It’s almost Halloween, a time to celebrate the ghoulies and ghosties and long-leggedy beasties and things that go bump in the night. One of the most enduring symbols of fright night is the silhouette of a bat, wings spread in a wide scallop, backlit by an orange glowing moon. But, please kiddies, don’t be frightened of these often misunderstood mammals (some of which actually do feed on blood). Bats play a critical role in the world’s ecosystem. In some African countries, bats are sacred animals thought to be the physical manifestation of souls. In much of Asia, bats are symbols of good luck.
Bats are not so revered here, despite their tremendous contribution to the public weal, and New Jersey’s bat population is dying off at an alarming rate.
This is the time of year many bats begin to hibernate. In New Jersey’s most populated hibernation spot – Hibernia Mine in Morris County – fewer than 1,700 of almost 30,000 bats survived last winter’s sleep, according to Mick Valent, Principal Zoologist for the New Jersey Division of Fish and Wildlife. Worse, Valent said, many survivors showed signs of infection with a fungus that is rapidly spreading across the country.
The fungus is called “white-nose syndrome” and is named for the whitish powder that appears on the nose, ears and wings of infected bats. This disease has killed an estimated 90 percent of bats in the state–and that’s very bad news, not just on Halloween.
Bats serve a vital role in the ecosystem as pollinators and seed-dispersers for countless plants. Without their pollination and seed-dispersing services, local ecosystems could gradually collapse as plants fail to provide food and cover for wildlife species. But perhaps their greatest contribution is in pest control. Bats consume about 3,000 insects per hour while feeding, and mosquitoes are a favorite food. Mosquitoes of course are carriers of some of the world’s worst diseases such as malaria, encephalitis and the West Nile virus. In New Jersey West Nile virus is a recognized problem which threatens to grow if the mosquito population is not controlled. Fewer bats mean more mosquitoes, more mosquitoes mean more illnesses, more illness means lost work and school.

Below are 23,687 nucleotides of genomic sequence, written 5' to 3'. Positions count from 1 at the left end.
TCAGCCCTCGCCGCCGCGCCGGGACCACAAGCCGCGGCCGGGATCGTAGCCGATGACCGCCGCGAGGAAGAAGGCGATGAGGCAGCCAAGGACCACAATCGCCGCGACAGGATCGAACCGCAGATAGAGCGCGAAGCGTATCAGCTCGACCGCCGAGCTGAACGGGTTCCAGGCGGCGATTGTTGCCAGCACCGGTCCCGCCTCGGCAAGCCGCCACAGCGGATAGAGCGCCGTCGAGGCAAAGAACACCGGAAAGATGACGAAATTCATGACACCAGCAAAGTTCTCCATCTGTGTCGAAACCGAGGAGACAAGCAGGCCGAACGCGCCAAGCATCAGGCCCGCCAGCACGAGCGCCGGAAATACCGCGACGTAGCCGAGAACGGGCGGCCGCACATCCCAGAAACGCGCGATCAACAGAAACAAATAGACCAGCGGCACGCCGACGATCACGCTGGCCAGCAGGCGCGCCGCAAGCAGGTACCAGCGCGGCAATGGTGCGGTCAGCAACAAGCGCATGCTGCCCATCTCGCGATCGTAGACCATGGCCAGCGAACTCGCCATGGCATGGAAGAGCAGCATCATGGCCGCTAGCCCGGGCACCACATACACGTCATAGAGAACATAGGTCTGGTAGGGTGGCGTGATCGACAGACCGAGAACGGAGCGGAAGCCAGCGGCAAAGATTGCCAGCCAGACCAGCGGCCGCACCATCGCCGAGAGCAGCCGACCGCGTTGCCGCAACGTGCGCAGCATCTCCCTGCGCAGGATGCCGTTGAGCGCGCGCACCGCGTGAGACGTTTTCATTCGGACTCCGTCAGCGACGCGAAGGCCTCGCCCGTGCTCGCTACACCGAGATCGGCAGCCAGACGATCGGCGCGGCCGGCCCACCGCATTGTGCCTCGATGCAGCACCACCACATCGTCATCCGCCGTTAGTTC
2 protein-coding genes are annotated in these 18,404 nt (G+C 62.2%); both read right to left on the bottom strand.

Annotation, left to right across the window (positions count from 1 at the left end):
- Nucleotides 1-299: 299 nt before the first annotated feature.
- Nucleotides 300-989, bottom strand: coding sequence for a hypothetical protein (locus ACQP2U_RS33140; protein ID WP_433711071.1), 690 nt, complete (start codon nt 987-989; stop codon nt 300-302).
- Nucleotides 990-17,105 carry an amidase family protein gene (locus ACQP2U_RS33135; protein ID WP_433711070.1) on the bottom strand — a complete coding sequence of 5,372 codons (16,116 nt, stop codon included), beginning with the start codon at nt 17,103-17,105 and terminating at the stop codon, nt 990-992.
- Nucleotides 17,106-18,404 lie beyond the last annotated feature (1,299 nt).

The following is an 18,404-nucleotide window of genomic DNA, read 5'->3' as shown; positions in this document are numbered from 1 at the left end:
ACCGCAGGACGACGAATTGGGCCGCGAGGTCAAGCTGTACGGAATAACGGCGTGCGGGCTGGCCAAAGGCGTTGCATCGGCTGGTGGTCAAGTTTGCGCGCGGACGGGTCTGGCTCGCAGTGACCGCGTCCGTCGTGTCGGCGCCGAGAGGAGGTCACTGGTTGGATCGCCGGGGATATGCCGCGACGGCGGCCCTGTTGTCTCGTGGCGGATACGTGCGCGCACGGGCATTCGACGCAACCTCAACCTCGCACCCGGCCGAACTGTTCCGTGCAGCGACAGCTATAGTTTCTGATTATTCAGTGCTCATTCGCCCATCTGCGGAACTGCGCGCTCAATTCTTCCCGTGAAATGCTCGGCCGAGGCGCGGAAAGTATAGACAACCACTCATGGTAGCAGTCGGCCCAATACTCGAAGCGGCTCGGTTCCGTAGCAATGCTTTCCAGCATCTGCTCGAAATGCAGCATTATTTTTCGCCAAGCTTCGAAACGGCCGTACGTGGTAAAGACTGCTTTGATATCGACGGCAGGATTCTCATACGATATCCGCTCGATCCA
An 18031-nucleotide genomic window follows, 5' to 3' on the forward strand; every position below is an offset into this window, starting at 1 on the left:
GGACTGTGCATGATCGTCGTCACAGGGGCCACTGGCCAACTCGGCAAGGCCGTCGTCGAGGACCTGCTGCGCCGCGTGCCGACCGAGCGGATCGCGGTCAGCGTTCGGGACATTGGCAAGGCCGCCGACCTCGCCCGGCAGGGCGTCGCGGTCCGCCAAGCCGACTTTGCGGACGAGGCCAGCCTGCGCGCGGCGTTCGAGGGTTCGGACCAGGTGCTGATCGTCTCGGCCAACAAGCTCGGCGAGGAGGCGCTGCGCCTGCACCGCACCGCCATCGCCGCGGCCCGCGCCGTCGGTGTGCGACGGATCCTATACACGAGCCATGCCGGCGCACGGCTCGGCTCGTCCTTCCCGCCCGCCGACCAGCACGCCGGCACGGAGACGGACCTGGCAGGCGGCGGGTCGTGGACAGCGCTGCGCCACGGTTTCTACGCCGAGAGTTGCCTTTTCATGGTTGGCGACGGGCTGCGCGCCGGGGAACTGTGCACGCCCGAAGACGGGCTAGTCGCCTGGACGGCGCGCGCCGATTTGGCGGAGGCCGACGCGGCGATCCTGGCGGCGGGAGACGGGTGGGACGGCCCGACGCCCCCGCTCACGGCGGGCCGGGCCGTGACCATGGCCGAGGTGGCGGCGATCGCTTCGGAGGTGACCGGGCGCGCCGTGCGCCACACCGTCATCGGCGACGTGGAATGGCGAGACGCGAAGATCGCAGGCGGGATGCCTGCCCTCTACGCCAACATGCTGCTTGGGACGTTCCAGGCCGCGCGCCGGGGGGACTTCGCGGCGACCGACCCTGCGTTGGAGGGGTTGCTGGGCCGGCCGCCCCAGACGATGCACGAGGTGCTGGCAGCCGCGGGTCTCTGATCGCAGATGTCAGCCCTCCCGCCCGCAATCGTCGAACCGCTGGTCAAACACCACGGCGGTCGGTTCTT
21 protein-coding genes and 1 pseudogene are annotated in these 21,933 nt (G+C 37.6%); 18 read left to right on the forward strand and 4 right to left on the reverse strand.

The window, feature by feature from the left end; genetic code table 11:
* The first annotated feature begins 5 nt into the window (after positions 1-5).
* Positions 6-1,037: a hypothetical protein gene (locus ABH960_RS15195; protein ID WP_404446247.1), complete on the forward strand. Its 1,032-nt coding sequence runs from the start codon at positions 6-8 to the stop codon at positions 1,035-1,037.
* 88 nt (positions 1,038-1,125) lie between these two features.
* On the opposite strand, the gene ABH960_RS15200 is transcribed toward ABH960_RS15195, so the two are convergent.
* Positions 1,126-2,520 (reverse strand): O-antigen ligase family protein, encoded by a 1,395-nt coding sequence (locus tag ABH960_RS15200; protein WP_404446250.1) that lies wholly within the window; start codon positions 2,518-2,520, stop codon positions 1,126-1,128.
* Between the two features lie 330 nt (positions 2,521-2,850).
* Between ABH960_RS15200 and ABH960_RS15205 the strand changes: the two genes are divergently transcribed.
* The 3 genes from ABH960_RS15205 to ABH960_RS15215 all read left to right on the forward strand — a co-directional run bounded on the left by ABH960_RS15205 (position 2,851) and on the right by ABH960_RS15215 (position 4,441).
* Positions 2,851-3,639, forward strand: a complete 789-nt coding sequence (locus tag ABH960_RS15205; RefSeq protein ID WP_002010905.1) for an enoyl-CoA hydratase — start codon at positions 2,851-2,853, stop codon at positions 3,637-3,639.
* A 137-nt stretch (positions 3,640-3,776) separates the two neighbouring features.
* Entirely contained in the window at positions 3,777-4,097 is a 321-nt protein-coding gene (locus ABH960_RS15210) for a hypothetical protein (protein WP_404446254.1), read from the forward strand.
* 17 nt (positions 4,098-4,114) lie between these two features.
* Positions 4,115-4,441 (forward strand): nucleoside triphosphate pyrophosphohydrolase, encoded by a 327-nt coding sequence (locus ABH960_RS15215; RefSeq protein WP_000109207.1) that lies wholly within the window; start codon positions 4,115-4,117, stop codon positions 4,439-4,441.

Bats also like to eat many species of moths that damage agricultural products, vegetation and of course the clothing we all wear. One moth can potentially lay 1,000 eggs at a time, making them the scourge of New Jersey farmers and wool sweater-wearing New Jerseyans alike.
The obvious public policy alternative to the natural pest control bats provide is increased pesticide spraying. Spraying is expensive and carries with it health and environmental risks. Much of the cost of spraying is borne by New Jersey counties with some help from the NJ Department of Environmental Protection through grants, but that amount last year was only about $1 million for the state’s 21 counties to divide. The rest of the cost was borne by the counties.
Valent and other zoologists believe humans are to blame for the bats’ demise here; that fungal pathogens were introduced into American bat caves by visitors who previously entered European caves and carried the disease back on boots or equipment that wasn’t properly cleaned. While bats in Europe are not dying at the same alarming rate, scientists in the U.S. are working to figure out how to save their North American relatives. Valent is hopeful that common anti-fungal compounds might soon offer a cure.
So as you trick or treat, look to those black wings in the sky and beware the glint off of their sharp teeth. But be at least a little grateful and appreciate that those speedy little flashes zooming across the sky are important to us on more than just one night a year.